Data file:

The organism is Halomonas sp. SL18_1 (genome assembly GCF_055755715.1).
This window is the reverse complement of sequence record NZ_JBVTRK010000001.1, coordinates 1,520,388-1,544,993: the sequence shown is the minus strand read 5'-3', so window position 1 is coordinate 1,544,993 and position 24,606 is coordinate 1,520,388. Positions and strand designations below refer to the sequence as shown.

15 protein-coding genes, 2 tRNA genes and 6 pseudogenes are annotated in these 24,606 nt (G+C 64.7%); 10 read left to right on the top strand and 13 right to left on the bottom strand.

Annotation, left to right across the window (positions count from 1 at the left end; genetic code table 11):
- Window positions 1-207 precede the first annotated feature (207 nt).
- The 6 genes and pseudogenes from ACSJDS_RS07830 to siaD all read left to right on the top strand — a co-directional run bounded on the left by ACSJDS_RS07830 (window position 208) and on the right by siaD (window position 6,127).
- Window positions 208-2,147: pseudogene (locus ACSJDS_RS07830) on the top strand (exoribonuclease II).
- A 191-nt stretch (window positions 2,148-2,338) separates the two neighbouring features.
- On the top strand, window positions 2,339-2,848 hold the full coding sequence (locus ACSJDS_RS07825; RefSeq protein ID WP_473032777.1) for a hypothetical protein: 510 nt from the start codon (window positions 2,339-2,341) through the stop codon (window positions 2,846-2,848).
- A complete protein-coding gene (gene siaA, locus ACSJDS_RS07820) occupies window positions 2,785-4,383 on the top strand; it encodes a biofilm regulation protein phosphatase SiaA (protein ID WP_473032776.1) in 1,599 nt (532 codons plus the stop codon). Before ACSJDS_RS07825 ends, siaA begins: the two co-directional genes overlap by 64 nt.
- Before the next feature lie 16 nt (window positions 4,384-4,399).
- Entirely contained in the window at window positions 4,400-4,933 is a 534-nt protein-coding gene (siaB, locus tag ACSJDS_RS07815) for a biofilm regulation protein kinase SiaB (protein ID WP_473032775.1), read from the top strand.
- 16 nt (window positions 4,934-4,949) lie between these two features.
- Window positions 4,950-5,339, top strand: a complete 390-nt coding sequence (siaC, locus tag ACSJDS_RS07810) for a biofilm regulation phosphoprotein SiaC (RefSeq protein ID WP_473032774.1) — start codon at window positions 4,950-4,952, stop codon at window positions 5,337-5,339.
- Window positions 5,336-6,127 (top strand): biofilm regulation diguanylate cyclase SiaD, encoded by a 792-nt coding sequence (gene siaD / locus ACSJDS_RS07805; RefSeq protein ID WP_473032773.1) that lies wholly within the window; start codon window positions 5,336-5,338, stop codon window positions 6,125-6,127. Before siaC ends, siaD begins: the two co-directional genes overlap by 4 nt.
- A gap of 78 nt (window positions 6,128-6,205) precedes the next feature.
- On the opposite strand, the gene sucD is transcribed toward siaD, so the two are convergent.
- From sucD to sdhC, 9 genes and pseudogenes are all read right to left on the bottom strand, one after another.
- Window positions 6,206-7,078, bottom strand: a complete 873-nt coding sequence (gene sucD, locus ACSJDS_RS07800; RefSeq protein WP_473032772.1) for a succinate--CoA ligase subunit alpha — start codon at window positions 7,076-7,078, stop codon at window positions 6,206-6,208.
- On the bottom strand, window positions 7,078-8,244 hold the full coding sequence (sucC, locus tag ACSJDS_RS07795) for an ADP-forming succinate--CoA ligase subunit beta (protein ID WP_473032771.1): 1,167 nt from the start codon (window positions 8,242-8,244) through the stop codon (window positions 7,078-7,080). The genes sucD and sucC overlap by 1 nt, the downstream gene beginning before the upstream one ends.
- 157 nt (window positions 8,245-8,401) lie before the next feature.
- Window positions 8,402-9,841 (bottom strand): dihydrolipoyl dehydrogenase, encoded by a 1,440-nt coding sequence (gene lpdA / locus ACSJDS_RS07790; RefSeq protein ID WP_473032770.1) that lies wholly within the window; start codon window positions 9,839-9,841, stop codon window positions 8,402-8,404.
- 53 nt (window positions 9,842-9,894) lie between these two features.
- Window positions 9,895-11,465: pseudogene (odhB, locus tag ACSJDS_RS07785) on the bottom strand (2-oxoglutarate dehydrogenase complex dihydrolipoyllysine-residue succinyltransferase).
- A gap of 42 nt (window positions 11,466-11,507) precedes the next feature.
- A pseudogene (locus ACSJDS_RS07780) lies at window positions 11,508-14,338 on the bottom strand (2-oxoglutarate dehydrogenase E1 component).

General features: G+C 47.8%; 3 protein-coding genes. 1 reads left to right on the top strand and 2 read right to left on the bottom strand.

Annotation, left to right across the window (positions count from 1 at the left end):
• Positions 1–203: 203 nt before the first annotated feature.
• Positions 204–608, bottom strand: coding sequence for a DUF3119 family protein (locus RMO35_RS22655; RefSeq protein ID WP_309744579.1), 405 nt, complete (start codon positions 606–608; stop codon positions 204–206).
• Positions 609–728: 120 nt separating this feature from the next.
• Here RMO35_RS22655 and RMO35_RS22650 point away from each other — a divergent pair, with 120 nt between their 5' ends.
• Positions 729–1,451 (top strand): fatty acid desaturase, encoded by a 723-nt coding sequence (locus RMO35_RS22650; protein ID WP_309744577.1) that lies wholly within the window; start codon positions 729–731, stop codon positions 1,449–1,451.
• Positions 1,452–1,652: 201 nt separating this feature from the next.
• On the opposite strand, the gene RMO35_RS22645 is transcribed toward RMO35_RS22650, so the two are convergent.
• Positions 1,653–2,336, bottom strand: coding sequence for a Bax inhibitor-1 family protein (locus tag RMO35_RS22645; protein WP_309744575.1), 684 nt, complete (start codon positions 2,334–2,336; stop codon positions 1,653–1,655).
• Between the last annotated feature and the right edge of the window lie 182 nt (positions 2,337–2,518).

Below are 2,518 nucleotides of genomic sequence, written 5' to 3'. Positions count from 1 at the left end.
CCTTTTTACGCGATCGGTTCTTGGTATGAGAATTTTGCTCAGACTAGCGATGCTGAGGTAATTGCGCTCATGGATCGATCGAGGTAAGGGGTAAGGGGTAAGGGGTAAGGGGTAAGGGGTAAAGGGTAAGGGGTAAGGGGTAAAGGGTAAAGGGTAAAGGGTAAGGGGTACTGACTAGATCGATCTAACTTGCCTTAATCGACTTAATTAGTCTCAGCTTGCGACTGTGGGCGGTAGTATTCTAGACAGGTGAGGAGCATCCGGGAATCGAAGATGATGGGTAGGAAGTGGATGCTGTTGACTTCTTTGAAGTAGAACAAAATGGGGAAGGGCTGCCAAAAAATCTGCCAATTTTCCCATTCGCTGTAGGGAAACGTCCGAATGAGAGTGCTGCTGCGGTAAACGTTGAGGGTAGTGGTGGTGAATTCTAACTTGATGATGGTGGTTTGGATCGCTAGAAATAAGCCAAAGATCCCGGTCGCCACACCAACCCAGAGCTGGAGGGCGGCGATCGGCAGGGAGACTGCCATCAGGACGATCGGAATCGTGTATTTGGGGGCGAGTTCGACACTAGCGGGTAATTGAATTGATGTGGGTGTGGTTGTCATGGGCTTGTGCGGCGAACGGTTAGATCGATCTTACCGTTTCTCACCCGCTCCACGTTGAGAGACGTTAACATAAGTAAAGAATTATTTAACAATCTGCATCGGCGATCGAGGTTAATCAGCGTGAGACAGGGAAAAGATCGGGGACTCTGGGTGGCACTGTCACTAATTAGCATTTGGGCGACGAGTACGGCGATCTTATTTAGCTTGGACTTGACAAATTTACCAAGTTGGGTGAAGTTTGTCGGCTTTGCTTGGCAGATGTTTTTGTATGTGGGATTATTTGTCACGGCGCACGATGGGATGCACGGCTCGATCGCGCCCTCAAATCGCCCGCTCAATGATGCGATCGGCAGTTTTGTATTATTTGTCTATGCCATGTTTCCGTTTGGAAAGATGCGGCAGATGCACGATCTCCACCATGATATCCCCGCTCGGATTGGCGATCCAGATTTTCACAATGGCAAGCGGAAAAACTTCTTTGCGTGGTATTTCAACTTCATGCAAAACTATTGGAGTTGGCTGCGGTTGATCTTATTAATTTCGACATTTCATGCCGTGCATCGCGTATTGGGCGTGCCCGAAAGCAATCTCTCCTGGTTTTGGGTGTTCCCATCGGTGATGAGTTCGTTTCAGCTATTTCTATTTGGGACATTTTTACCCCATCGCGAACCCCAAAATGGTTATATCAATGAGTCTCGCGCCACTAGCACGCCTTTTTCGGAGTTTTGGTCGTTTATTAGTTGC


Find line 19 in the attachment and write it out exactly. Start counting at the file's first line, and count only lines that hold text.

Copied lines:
- Window positions 6,206-7,078, bottom strand: a complete 873-nt coding sequence (gene sucD, locus ACSJDS_RS07800; RefSeq protein WP_473032772.1) for a succinate--CoA ligase subunit alpha — start codon at window positions 7,076-7,078, stop codon at window positions 6,206-6,208.